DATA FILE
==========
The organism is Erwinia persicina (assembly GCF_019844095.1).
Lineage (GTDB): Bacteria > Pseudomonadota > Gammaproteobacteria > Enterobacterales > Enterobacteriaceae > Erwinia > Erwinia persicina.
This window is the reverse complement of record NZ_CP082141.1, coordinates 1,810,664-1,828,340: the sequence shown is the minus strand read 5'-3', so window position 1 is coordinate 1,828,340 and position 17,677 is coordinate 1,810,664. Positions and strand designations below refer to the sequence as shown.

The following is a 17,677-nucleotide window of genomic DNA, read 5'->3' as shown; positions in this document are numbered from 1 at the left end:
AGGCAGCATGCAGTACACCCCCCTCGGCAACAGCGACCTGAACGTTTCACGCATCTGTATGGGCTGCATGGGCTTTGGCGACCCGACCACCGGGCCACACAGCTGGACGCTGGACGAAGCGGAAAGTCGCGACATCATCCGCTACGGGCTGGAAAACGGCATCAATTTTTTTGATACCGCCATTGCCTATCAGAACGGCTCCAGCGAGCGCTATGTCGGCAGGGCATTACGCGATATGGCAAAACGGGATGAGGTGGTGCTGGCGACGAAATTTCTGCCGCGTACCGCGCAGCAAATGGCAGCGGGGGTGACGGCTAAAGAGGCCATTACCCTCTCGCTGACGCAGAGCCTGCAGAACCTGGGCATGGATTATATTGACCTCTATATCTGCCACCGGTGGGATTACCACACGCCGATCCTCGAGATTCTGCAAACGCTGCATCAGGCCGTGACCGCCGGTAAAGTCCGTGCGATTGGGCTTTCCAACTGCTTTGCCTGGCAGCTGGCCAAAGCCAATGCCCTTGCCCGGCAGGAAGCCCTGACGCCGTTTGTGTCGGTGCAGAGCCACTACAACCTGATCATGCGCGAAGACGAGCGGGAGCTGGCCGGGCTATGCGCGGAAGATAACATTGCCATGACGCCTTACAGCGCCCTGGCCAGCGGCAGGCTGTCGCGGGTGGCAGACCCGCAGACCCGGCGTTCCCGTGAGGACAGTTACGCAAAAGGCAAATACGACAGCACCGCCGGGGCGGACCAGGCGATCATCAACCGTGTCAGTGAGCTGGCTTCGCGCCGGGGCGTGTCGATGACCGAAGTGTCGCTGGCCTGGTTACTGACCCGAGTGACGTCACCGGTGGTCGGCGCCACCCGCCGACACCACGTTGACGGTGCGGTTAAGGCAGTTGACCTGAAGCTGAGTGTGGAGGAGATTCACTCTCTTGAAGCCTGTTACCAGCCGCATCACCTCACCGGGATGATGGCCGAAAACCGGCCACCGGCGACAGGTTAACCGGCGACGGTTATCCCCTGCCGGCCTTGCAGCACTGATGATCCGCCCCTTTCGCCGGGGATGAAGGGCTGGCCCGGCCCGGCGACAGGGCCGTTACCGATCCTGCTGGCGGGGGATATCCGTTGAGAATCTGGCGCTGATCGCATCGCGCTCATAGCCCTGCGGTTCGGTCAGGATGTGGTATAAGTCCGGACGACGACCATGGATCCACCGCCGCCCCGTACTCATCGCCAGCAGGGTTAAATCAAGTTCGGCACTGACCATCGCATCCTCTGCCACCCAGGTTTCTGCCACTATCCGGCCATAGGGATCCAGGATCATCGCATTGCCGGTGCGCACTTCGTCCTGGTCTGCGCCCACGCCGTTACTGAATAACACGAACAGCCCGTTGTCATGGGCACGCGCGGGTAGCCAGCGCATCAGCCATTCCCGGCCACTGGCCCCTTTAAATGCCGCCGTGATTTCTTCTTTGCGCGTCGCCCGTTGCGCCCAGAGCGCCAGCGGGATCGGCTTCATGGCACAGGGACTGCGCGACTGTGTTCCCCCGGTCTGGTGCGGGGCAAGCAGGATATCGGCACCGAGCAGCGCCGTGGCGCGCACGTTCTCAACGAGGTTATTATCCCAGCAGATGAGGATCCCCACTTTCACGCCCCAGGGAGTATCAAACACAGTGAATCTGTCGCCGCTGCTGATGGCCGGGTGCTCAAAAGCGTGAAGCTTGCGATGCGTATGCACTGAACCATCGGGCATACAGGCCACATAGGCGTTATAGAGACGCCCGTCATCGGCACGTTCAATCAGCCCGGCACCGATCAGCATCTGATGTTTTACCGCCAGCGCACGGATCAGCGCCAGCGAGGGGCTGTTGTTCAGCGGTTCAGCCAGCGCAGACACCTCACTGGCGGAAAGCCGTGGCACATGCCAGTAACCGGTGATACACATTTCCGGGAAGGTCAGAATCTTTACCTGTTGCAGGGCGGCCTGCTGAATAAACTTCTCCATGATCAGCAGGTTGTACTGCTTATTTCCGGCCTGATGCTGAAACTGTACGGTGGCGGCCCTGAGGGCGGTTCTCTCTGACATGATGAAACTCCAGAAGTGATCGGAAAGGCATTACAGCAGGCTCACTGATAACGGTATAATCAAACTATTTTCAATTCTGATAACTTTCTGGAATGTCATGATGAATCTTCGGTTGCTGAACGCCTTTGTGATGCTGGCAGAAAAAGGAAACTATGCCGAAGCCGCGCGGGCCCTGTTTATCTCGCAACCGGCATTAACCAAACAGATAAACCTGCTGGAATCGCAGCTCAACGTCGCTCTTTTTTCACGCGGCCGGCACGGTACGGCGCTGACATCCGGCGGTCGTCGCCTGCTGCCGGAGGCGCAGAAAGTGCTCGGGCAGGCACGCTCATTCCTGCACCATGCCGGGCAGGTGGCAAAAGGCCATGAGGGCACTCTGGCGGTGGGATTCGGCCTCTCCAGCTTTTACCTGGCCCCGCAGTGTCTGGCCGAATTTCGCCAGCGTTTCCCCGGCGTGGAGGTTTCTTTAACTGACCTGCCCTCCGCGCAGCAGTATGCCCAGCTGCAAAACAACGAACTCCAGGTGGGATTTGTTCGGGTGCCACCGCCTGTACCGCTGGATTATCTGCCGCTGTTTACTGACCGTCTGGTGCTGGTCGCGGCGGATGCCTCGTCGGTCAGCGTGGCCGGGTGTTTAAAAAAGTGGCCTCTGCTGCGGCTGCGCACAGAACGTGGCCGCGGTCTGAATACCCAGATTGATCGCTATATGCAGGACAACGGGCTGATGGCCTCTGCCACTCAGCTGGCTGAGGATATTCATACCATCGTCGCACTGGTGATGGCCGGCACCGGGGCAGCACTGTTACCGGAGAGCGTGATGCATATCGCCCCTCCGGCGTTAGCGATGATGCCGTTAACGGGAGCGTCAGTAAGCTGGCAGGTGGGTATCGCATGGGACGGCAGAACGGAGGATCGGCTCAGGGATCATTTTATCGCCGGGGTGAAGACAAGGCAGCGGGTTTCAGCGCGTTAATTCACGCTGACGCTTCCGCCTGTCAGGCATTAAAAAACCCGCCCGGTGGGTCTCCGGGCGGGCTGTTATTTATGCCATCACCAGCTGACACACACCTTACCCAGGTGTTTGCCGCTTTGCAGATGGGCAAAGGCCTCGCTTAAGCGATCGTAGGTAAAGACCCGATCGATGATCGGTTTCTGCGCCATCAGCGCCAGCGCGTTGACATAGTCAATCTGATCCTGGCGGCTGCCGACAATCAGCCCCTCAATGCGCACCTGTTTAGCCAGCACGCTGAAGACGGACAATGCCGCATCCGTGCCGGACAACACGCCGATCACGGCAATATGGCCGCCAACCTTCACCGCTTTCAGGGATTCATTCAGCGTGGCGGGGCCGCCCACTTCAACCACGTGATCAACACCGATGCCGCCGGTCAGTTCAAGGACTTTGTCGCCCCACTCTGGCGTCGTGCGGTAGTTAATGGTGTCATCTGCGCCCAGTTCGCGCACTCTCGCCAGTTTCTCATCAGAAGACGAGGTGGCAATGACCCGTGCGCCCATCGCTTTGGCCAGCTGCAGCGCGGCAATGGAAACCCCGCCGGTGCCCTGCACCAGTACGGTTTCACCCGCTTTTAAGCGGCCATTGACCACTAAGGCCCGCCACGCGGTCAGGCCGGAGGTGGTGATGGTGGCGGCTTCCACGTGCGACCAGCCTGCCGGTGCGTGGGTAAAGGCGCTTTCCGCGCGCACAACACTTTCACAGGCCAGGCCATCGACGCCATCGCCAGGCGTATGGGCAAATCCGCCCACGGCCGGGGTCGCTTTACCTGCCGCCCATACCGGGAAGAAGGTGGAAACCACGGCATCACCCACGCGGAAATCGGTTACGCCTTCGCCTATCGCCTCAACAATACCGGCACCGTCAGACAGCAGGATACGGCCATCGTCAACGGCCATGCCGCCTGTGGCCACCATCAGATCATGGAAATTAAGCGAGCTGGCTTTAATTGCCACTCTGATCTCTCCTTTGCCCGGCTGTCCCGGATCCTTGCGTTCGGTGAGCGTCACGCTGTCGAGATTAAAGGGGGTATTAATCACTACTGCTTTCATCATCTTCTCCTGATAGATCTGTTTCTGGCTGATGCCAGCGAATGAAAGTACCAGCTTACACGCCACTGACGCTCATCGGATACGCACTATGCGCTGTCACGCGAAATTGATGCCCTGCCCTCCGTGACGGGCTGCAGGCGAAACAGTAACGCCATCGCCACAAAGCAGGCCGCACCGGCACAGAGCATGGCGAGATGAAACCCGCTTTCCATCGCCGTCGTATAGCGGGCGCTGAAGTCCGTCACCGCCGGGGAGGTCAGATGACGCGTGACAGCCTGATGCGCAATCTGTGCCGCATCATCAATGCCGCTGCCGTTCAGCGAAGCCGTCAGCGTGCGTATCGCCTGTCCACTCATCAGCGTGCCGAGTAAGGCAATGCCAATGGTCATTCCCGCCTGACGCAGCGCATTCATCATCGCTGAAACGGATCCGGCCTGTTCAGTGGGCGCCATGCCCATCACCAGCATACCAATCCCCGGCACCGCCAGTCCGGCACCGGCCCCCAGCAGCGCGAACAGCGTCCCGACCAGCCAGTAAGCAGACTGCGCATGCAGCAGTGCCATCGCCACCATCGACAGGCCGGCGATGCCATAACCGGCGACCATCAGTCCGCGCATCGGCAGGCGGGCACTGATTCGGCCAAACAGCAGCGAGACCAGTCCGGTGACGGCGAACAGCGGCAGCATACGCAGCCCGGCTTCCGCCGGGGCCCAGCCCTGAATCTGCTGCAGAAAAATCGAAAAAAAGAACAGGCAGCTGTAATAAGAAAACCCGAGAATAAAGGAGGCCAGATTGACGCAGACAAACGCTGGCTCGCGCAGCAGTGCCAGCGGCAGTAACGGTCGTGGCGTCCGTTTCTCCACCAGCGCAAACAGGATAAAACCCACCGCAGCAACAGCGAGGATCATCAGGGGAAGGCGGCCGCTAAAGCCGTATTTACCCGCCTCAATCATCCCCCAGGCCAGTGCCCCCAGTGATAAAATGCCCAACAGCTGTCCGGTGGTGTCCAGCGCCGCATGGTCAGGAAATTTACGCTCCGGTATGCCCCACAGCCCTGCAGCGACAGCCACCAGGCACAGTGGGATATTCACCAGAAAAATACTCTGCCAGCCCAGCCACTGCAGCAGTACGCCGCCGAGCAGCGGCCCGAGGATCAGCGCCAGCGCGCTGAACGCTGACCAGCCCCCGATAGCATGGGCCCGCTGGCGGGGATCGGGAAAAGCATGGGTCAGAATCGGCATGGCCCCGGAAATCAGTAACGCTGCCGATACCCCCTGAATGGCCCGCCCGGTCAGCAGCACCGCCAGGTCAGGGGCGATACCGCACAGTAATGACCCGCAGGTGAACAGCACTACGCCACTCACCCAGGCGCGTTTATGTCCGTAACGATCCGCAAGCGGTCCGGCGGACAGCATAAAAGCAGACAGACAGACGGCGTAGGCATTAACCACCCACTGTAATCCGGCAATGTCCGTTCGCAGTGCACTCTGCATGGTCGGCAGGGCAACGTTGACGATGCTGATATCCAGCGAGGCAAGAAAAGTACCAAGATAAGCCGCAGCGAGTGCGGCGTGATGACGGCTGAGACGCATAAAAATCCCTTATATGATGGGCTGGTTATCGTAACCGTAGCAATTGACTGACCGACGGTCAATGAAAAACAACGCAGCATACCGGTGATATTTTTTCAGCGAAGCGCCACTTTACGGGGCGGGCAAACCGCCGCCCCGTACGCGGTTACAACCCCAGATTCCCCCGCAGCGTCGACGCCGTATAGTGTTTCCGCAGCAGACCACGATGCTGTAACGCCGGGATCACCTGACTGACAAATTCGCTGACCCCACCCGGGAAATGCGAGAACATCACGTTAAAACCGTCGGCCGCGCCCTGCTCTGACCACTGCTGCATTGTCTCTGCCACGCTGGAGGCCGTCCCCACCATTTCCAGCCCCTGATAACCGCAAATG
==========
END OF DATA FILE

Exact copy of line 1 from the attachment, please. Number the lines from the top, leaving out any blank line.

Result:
The organism is Erwinia persicina (assembly GCF_019844095.1).